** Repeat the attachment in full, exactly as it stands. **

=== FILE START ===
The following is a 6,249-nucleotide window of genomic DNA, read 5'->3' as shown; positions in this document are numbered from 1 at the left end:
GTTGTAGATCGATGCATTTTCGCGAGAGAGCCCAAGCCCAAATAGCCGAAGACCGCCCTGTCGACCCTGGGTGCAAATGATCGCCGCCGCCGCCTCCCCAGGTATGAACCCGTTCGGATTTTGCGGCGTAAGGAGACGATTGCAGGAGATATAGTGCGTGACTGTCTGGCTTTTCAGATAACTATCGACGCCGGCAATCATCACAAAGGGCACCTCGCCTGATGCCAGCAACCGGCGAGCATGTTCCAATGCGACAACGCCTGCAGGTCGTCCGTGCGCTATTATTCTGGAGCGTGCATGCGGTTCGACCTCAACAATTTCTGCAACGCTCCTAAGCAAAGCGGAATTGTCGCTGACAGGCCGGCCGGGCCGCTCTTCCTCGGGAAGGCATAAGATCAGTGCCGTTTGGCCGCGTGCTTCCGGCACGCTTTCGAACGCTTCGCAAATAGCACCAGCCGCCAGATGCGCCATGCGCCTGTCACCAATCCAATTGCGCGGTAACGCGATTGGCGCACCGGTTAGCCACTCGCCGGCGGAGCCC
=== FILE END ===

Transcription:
The following is a 6,249-nucleotide window of genomic DNA, read 5'->3' as shown; positions in this document are numbered from 1 at the left end:
GTTGTAGATCGATGCATTTTCGCGAGAGAGCCCAAGCCCAAATAGCCGAAGACCGCCCTGTCGACCCTGGGTGCAAATGATCGCCGCCGCCGCCTCCCCAGGTATGAACCCGTTCGGATTTTGCGGCGTAAGGAGACGATTGCAGGAGATATAGTGCGTGACTGTCTGGCTTTTCAGATAACTATCGACGCCGGCAATCATCACAAAGGGCACCTCGCCTGATGCCAGCAACCGGCGAGCATGTTCCAATGCGACAACGCCTGCAGGTCGTCCGTGCGCTATTATTCTGGAGCGTGCATGCGGTTCGACCTCAACAATTTCTGCAACGCTCCTAAGCAAAGCGGAATTGTCGCTGACAGGCCGGCCGGGCCGCTCTTCCTCGGGAAGGCATAAGATCAGTGCCGTTTGGCCGCGTGCTTCCGGCACGCTTTCGAACGCTTCGCAAATAGCACCAGCCGCCAGATGCGCCATGCGCCTGTCACCAATCCAATTGCGCGGTAACGCGATTGGCGCACCGGTTAGCCACTCGCCGGCGGAGCCC